Before the January 15, 1966 coup, it has been mentioned earlier that Awolowo and his other Yoruba politicians were imprisoned by Tafawa Balewa regime for treason with the massacre of Easterners and the death of Ironsi. The Yoruba leaders apparently decided that if the East secedes, so will the West.
This was why the British Government had in their records the initial plan of the Yorubas to declare their own autonomy or hinder Gowon’s mission against the East. War was likely to break out any moment. On May 1, 1967, Awolowo told a meeting of leading Western Nigerians that the Western Region and their national capital area of Lagos would opt out of the federation, if the Eastern Region secedes.
The Yoruba violent crisis and the dissatisfaction in the way it was handled by the Balewa Government which necessitated the first coup that culminated into the North-East violent resentful relations. Empirical evidence and literature have shown that not only the West reneged on its alleged public declaration to secede when the East seceded, it joined the North (Hausa-Fulani, Kanuris and the entire middle belt) to fight against the East for seceding.
Ironically, Obafemi Awolowo, who was imprisoned by the Balewa Government for treason and released by Ojukwu of the Eastern Region Government switched sides and joined the North to fight against the East. This is man’s inhumanity to man and a nonsensical piece of a ridiculous nonsense!!
Awolowo’s stature in Nigerian politics and in the West in particular cannot be overstressed and this made him a significant factor in the political affairs of the country. S.W. Fremantle highlighted the significance of Awolowo in the eruption and continuation of the war; ” Awolowo joining the Federal Government appeared to unite and strengthen the Federal Military Government and therefore make conflict more likely.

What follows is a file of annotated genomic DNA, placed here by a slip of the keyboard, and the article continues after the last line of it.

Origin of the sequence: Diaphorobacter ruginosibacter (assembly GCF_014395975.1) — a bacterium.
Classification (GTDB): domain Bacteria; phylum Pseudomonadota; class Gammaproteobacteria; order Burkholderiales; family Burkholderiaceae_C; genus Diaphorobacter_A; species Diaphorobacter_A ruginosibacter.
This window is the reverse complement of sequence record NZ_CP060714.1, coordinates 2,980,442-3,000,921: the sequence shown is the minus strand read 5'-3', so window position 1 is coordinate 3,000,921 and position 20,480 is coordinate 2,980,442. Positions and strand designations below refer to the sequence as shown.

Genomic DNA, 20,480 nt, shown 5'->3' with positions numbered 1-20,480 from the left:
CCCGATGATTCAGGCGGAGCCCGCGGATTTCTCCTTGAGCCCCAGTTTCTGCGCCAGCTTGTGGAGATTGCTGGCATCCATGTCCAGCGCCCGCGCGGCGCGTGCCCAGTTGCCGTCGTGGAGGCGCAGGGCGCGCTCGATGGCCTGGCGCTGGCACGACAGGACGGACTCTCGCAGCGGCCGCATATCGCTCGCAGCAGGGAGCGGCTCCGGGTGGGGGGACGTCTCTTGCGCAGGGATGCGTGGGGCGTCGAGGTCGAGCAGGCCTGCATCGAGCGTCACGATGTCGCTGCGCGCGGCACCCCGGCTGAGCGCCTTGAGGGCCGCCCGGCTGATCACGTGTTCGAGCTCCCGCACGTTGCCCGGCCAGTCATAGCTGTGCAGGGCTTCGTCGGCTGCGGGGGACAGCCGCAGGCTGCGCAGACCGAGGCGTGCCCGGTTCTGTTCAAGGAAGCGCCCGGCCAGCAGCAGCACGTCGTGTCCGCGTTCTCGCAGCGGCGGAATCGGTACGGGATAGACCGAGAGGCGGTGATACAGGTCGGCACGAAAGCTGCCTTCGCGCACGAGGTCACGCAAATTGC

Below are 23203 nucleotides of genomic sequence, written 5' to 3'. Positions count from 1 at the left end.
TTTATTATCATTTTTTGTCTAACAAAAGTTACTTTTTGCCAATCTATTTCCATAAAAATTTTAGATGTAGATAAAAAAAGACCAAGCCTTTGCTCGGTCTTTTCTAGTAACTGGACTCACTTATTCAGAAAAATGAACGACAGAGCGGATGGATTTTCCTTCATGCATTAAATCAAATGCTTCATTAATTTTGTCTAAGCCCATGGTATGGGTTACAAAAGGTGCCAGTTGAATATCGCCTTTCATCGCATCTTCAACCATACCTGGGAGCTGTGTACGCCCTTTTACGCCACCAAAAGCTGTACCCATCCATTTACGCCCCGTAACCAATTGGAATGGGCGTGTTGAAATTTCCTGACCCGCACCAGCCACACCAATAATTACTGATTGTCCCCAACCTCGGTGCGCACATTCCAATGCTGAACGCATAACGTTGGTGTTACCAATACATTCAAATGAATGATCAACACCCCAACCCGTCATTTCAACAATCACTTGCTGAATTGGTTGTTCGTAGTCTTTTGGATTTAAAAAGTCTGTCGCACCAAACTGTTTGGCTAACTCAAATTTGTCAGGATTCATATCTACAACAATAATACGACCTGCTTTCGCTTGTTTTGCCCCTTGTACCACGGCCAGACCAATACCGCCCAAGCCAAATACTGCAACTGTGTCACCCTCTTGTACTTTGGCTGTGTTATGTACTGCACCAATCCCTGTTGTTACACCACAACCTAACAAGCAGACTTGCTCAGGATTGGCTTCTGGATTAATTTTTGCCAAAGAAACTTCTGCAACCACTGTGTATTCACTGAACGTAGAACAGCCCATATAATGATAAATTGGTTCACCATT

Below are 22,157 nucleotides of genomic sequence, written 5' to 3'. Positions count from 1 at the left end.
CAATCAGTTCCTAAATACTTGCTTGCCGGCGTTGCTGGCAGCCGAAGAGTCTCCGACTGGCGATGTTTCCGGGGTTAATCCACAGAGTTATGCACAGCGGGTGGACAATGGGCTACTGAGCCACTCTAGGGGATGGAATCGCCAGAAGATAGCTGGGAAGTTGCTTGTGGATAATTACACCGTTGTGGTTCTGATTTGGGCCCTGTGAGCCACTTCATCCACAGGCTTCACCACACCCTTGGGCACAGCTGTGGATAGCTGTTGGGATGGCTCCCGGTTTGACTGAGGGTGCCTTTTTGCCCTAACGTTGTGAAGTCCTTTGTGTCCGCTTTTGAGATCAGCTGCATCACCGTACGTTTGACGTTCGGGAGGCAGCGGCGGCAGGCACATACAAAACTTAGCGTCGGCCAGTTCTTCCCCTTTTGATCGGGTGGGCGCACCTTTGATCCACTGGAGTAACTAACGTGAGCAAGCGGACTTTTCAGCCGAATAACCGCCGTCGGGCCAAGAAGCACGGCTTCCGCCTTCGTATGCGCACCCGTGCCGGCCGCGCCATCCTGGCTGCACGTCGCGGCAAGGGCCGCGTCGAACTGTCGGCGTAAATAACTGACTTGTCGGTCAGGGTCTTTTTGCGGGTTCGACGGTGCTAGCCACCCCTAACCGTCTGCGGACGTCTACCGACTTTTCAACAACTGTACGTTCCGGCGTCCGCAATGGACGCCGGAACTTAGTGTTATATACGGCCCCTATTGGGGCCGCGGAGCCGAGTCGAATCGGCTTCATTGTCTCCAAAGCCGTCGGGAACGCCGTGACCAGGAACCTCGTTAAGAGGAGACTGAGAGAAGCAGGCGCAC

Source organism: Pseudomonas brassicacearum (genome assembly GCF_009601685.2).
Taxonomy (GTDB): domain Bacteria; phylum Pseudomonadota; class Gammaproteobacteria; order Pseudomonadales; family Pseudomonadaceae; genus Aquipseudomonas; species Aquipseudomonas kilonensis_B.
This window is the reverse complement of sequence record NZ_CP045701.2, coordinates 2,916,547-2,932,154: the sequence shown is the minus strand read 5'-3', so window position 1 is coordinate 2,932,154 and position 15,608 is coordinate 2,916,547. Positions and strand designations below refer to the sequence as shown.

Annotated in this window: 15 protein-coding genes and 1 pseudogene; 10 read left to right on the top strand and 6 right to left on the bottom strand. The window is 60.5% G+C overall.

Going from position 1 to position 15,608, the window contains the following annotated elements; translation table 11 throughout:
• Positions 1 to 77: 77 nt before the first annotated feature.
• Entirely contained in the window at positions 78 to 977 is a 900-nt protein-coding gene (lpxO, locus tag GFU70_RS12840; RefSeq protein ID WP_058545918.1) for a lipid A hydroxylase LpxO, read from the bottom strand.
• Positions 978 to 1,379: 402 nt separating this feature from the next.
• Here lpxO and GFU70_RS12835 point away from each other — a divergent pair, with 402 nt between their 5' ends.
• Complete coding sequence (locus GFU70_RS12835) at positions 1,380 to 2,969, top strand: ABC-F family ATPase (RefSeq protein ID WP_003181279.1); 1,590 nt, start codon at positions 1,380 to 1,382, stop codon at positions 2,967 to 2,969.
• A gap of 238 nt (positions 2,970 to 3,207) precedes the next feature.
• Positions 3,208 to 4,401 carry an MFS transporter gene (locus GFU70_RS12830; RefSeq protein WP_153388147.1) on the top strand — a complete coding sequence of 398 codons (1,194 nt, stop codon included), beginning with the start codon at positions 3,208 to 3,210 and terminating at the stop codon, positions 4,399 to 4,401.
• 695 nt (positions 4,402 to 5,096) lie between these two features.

But Awolowo was volatile, might switch alliance and because of his increase in power, such a switch would make FMG weaker than before Awo gained it.” Awolowo’s support encouraged Gowon in his war mission. Without his support to Gowon, the execution of Nigeria-Biafra War would therefore, be more unlikely. For his support, Awolowo was rewarded with an important office of the Federal Finance Minister of Nigeria and the Chairman of the Federal Executive Council.
During the Civil War (1968) Zik advised Ojukwu to go to the Organization of African Union (OAU) and ask them to use their good offices to settle the dispute in order to avert the loss of millions of lives on both sides. Ojukwu agreed. Zik went as a peace envoy to meet the President of Liberia, William Tubman, who in turn discussed with his friend Emperor Haile Selassie, then Emperor of Ethiopia, and both of them agreed that the Civil War was placed as the first item on the agenda if the OAU summit in Krishasha, CDR.
When the OAU summit opened, Chief Awolowo, as the Chairman of the Federal Executive Council and Commissioner for Finance, led a strong Nigerian delegation to Krishasha and raised a very strong objection to the Civil War being placed as an item on the agenda on the ground that according to the OAU charter, this was a domestic affair and member States were precluded from interfering in the domestic affairs of each other, which was really sound according to international law.
But African leaders at the summit wanted to solve in the African way, to use mediation and conciliation to bring two warring brothers together. Like Shyloch, Awolowo insisted on his pound of flesh! The OAU as a matter of law, accepted the submission of chief Awolowo and so it was not put on the agenda.
History has shown that by this act, Awo consciously accentuated the War, to make sure that the agenda of the Hausa-Fulani oligarchy to utterly destroy Biafrans especially the Igbos became a reality in Nigeria. But the gods do that in the shame of cowardice, to lose a battle is not to lose a War.
The War ragged on with force destructive weapons from British, Russian, Yugoslav armouries. Biafra replied with Ogbunigwe, shore-battery, Ojukwu’s beer and bucket from RAP in Umudike, Umuahia.
As the Federal Minister of Nigeria during the War in 1968, Awolowo was quoted to have opined:
” All is fair in War and starvation is one of the weapons of War. I don’t see why we should feed our enemies fat in order for them to fight harder.”
Awolowo was driven by an overriding ambition for power, for himself in particular and for the advancement of his Yoruba people in general. Awo saw the dominant Igbos at the time, as the obstacles to his goal and when the opportunity arose, the Nigeria-Biafra War, his ambition drove him into frenzy to go to every length to achieve his dreams, even if it meant expunging any one that had Igbo blood flowing in his/her veins, Awo cared less.
In the Biafra case, it meant hatching up a diabolical policy to reduce the members of his enemies significantly through starvation, eliminating over 3.5 million people mainly members of future generation. Jesus wept and heaven cried!